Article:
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Generalized anxiety disorder
People with generalized anxiety disorder (GAD) go through the day filled with worry and tension, even though there is little or nothing to cause it. They anticipate disaster and are overly concerned about health issues, money, family problems, or difficulties at work. Sometimes just the thought of getting through the day produces anxiety. GAD is diagnosed when a person worries excessively about a variety of everyday problems for at least six months. It affects about 6.8 million adult Americans and about twice as many women as men.
Symptoms of GAD include:
- Unable to relax
- Startle easily
- Difficulty concentrating
- Trouble falling asleep or staying asleep
- Muscle tension
- Muscle aches
- Difficulty swallowing
- Having to go to the bathroom frequently
- Feeling out of breath
- Hot flashes
If you think you have an anxiety disorder such as GAD, the first person you should see is your family doctor. A physician can determine whether the symptoms that alarm you are due to an anxiety disorder, another medical condition, or both.
Early treatment can help keep the disease from progressing to its later stages, and people can learn effective ways to live with this disorder. Treatment options include:
- Cognitive therapy (to change or get rid of destructive thought patterns)
- Behavioral therapy (to change a person's behavior)
- A combination of these treatments
Explore other publications and websites
Anxiety (Copyright © The AGS Foundation for Healthy Aging) — This fact sheet discusses the symptoms of anxiety, the types of anxiety disorders, and diagnosis and treatment. It is written for the elderly population.
Anxiety Disorders — This publication provides information about the different anxiety disorders, including obsessive-compulsive disorder (OCD), panic disorder, and social phobia, among others.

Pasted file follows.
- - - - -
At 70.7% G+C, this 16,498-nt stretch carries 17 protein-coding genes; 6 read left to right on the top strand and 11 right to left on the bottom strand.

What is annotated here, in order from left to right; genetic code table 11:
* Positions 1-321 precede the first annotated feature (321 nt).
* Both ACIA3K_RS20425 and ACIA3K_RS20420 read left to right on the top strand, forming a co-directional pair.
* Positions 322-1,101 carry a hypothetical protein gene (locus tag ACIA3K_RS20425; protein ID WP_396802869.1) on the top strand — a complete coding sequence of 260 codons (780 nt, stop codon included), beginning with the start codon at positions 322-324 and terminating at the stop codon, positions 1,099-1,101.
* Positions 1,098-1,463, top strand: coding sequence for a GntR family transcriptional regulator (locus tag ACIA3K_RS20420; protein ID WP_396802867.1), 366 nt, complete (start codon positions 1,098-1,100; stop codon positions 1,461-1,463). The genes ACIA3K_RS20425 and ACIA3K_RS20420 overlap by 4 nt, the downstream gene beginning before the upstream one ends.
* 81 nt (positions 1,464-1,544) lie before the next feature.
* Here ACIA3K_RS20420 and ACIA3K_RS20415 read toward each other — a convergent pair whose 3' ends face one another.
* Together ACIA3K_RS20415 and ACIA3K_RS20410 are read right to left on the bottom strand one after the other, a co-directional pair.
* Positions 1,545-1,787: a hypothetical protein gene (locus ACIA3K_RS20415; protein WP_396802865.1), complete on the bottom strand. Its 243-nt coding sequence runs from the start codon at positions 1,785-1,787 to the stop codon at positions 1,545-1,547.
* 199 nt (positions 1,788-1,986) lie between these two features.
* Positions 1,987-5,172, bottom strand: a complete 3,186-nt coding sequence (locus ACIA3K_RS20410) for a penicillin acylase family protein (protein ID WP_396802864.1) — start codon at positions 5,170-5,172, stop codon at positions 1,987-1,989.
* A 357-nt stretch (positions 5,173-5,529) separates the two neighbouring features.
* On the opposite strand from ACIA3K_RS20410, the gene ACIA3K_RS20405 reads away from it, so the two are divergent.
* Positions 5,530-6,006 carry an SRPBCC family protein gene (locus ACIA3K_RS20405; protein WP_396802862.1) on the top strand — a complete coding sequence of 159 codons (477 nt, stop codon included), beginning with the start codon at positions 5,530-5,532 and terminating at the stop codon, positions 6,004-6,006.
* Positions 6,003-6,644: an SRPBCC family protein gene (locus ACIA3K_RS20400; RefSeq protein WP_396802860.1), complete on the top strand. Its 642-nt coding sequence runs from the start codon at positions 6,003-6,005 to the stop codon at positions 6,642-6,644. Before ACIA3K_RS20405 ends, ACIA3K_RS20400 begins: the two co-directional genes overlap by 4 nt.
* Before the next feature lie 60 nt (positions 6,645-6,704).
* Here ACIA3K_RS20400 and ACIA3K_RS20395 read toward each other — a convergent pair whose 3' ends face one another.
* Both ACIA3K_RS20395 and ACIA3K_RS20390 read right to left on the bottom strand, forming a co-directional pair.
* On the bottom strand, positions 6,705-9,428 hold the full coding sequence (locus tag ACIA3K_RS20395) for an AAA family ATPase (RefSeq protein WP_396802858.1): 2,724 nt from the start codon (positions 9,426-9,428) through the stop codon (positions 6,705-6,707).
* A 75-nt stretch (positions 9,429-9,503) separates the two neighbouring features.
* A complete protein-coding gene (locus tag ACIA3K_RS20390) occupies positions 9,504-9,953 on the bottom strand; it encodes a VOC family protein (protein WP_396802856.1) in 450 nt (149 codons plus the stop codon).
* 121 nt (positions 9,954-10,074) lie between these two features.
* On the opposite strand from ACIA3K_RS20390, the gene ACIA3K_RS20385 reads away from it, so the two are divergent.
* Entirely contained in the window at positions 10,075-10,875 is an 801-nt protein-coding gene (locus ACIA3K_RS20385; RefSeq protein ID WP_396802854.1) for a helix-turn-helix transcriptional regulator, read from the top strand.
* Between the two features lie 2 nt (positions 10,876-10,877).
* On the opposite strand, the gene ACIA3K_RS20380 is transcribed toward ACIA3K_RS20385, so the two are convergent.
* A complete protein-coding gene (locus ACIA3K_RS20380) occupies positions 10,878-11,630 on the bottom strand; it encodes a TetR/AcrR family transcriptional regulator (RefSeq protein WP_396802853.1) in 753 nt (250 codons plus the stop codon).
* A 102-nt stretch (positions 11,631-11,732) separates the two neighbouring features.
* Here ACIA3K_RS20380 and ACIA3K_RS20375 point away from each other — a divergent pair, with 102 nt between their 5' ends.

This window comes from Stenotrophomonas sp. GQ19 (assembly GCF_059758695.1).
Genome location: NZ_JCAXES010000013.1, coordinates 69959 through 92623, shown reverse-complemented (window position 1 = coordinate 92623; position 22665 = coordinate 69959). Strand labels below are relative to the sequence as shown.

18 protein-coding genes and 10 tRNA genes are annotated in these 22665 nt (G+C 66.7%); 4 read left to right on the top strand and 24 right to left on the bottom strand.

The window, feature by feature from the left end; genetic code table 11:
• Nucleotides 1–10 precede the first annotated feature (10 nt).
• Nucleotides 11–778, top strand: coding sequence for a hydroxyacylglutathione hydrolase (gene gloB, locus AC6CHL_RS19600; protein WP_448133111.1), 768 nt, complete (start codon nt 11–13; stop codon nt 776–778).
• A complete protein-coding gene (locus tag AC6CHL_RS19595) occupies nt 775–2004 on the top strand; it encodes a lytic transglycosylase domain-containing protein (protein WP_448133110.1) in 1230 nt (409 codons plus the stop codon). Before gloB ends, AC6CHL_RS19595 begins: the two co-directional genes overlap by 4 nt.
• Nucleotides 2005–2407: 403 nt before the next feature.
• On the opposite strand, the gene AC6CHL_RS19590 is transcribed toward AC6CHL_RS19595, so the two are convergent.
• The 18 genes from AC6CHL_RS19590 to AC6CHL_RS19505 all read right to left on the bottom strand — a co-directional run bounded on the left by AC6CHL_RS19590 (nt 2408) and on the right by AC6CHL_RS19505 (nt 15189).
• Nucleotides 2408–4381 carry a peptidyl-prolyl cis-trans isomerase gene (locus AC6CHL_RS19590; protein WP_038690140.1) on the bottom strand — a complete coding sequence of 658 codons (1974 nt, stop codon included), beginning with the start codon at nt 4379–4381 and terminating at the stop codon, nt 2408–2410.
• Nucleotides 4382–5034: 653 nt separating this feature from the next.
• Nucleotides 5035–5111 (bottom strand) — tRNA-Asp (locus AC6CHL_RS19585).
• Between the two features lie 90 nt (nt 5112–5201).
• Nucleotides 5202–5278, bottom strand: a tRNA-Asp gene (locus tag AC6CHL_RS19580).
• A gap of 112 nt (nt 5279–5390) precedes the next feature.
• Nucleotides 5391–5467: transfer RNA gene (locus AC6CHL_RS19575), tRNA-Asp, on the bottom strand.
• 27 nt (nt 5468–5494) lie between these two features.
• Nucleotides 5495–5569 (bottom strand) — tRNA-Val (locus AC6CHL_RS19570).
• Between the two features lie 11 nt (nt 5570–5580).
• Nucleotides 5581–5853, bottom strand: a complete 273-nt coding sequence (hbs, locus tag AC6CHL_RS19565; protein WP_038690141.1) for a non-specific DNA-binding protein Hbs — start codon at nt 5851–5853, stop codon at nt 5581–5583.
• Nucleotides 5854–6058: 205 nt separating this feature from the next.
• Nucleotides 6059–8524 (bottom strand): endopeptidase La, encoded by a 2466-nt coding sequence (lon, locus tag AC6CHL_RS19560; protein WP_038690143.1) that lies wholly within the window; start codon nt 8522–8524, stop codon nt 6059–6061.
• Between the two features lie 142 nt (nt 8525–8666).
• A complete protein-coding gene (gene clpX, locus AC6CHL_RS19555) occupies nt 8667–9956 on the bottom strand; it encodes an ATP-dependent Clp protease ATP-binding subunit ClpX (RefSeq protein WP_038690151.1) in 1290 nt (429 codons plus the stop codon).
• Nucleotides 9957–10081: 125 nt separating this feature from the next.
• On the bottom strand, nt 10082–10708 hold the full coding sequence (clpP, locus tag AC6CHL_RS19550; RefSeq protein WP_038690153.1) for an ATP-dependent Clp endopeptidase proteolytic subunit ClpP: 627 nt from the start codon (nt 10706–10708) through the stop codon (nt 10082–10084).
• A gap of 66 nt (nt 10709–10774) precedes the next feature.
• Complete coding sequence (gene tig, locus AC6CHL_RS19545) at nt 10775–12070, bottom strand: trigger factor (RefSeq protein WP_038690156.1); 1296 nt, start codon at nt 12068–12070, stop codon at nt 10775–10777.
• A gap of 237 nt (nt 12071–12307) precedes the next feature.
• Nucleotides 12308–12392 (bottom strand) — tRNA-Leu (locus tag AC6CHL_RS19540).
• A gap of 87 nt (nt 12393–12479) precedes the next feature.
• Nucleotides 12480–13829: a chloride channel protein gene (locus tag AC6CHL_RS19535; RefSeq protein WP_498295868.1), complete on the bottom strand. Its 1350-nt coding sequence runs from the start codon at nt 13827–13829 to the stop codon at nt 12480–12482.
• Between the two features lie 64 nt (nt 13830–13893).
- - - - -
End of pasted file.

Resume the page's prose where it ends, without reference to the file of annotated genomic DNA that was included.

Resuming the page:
Generalized Anxiety Disorder (Copyright © Mayo Foundation) — This website provides general information about the signs, symptoms, causes, and treatment of generalized anxiety disorder.
Generalized Anxiety Disorder (GAD) — This website provides information on generalized anxiety disorder (GAD), including its signs and symptoms, treatment, and where to find help. It also links to publications about GAD from the National Institute of Mental Health.
Generalized Anxiety Disorder (GAD) (Copyright © Anxiety Disorders Association of America) — This fact sheet explains the symptoms of generalized anxiety disorder (GAD) and how you can treat it. It also links to a self-test so you can see if you are at risk of having GAD.
Screening for Generalized Anxiety Disorder (GAD) (Copyright © Anxiety Disorders Association of America) — Take this simple yes-or-no self-test, then bring the results to your doctor. Your answers to these questions can help your doctor determine whether your symptoms indicate generalized anxiety disorder.
When Worry Gets Out of Control: Generalized Anxiety Disorder — This easy-to-read booklet explains what generalized anxiety disorder is, when it starts, how long it lasts, what the symptoms are, and how to get help.
Connect with other organizations
Anxiety Disorders Association of America
Freedom From Fear
Mental Health America
National Institute of Mental Health, NIH, HHS
The AGS Foundation for Health in Aging
Content last updated March 29, 2010.
Resources last updated March 29, 2010.
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